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Protein Sci. 2000 Sep;9(9):1719-29.

Conformation and stability of thiol-modified bovine beta-lactoglobulin.

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Institute for Protein Research, Osaka University, Suita, Japan.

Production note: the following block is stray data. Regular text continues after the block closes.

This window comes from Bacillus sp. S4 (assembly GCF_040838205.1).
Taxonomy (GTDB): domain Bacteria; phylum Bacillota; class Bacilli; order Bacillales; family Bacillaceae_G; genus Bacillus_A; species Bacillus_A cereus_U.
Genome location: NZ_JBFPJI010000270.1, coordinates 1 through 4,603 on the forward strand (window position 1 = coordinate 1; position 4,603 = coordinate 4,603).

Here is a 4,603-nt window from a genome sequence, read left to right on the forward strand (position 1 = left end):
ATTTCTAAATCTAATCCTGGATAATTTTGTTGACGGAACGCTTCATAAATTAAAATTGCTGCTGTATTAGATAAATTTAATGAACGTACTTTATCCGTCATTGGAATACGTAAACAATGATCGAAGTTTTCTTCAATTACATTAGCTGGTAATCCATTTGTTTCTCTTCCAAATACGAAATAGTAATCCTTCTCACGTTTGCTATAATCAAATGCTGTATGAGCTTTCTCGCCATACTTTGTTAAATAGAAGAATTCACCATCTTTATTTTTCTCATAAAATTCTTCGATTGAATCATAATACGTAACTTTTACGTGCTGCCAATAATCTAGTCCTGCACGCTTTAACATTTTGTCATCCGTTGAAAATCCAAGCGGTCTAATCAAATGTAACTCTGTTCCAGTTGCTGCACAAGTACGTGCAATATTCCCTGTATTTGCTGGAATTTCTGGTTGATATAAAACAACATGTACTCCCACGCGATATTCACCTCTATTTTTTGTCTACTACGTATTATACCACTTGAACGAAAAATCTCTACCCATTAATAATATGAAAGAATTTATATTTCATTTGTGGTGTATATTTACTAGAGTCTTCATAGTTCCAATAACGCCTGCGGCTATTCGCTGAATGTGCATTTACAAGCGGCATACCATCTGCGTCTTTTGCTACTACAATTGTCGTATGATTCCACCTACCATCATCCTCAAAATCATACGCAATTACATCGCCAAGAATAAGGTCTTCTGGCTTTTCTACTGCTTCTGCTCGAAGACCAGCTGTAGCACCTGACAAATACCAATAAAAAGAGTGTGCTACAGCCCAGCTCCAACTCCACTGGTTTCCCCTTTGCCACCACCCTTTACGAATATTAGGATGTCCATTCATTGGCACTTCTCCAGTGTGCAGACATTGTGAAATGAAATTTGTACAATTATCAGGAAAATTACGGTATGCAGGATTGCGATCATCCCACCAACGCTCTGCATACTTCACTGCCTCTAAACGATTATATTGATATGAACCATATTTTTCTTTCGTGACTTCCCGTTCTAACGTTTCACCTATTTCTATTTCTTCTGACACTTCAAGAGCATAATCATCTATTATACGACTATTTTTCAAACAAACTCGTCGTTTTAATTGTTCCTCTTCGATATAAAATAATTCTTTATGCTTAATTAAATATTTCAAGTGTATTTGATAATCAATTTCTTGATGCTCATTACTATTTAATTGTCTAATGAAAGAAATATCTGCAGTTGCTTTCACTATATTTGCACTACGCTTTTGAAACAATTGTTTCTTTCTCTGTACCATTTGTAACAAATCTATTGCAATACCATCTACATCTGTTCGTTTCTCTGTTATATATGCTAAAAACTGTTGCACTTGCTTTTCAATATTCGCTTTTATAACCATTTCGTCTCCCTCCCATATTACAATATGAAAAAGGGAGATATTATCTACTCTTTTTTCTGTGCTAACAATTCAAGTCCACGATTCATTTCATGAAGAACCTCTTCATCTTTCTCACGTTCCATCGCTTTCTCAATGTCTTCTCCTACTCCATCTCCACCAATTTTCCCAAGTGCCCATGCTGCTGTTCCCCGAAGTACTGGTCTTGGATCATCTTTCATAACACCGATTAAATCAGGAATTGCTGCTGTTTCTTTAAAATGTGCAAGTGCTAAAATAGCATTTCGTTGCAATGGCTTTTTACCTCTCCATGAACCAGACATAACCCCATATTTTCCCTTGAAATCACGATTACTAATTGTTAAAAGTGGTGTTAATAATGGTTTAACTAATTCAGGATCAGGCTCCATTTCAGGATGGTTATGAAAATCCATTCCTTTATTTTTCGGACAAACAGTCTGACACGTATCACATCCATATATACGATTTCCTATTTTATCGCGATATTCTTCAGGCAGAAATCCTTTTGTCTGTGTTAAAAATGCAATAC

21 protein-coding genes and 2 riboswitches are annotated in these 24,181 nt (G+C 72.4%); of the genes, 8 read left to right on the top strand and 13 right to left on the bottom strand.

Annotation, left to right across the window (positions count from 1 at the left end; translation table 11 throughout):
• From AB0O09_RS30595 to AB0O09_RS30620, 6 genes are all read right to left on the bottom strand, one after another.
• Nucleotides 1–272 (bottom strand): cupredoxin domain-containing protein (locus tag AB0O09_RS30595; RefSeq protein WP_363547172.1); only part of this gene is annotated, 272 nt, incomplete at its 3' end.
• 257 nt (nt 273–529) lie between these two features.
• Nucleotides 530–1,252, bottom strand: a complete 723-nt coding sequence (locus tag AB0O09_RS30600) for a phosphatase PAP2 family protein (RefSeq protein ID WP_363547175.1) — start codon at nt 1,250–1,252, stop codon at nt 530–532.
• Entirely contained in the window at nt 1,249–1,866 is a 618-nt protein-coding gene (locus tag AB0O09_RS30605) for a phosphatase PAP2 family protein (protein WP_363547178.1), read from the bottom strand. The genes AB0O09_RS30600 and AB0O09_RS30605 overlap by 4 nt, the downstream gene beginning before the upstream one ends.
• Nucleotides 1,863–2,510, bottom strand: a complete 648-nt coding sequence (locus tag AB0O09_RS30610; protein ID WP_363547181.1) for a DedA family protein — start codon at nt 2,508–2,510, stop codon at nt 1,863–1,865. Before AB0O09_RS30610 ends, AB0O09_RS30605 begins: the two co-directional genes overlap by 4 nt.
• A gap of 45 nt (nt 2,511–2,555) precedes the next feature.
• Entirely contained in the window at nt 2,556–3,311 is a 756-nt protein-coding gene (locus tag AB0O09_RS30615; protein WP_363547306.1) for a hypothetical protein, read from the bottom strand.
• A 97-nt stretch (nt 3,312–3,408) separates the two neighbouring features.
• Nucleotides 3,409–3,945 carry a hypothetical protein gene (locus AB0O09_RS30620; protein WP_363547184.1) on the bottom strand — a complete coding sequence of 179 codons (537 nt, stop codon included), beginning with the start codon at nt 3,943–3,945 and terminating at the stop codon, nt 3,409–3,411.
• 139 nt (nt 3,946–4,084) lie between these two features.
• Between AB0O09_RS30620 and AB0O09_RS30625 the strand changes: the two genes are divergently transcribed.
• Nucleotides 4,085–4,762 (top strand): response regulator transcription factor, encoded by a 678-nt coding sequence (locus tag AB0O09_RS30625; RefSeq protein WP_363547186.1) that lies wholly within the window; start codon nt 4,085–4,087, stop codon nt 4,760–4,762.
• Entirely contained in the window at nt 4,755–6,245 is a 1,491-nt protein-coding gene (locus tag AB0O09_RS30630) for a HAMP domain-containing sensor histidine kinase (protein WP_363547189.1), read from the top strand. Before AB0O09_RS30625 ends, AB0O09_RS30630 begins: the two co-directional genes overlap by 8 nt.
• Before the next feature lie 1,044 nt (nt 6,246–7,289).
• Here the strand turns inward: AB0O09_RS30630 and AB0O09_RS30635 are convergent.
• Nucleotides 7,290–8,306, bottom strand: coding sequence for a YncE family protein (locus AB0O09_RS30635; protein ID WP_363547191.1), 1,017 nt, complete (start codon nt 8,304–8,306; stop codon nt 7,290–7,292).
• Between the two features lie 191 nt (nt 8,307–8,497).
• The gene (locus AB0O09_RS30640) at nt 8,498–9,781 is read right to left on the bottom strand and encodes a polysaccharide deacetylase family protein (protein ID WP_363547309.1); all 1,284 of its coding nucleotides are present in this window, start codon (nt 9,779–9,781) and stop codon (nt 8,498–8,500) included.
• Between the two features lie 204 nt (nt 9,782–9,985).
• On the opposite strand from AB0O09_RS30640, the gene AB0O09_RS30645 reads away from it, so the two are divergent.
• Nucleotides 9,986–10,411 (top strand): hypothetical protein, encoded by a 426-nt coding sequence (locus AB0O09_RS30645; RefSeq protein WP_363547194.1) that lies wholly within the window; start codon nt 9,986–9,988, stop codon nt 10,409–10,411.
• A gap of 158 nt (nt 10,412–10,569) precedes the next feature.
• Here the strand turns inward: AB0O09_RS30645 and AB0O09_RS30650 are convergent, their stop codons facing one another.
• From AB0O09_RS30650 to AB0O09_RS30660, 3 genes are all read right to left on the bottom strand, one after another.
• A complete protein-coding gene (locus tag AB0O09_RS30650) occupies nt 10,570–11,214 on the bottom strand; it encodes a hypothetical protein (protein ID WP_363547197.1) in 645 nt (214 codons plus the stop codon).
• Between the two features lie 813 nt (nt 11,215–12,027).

Bovine beta-lactoglobulin A assumes a dimeric native conformation at neutral pH, while the conformation at pH 2 is monomeric but still native. Beta-lactoglobulin A has a free thiol at Cys121, which is buried between the beta-barrel and the C-terminal major alpha-helix. This thiol group was specifically reacted with 5,5'-dithiobis(2-nitrobenzoic acid) (DTNB) in the presence of 1.0 M Gdn-HCI at pH 7.5, producing a modified beta-lactoglobulin (TNB-bIg) containing a mixed disulfide bond with 5-thio-2-nitrobenzoic acid (TNB). The conformation and stability of TNB-bIg were studied by circular dichroism (CD), tryptophan fluorescence, analytical ultracentrifugation, and one-dimensional 1H-NMR. The CD spectra of TNB-bIg indicated disordering of the native secondary structure at pH 7.5, whereas a slight increase in the alpha-helical content was observed at pH 2.0. The tryptophan fluorescence of TNB-bIg was significantly quenched compared with that of the intact protein, probably by the energy transfer to TNB. Sedimentation equilibrium analysis indicated that, at neutral pH, TNB-bIg is monomeric while the intact protein is dimeric. In contrast, at pH 2.0, both the intact beta-lactoglobulin and TNB-bIg were monomeric. The unfolding transition of TNB-bIg induced by Gdn-HCl was cooperative in both pH regions, although the degree of cooperativity was less than that of the intact protein. The 1H-NMR spectrum for TNB-bIg at pH 3.0 was native-like, whereas the spectrum at pH 7.5 was similar to that of the unfolded proteins. These results suggest that modification of the buried thiol group destabilizes the rigid hydrophobic core and the dimer interface, producing a monomeric state that is native-like at pH 2.0 but is molten globule-like at pH 7.5. Upon reducing the mixed disulfide of TNB-bIg with dithiothreitol, the intact beta-lactoglobulin was regenerated. TNB-bIg will become a useful model to analyze the conformation and stability of the intermediate of protein folding.

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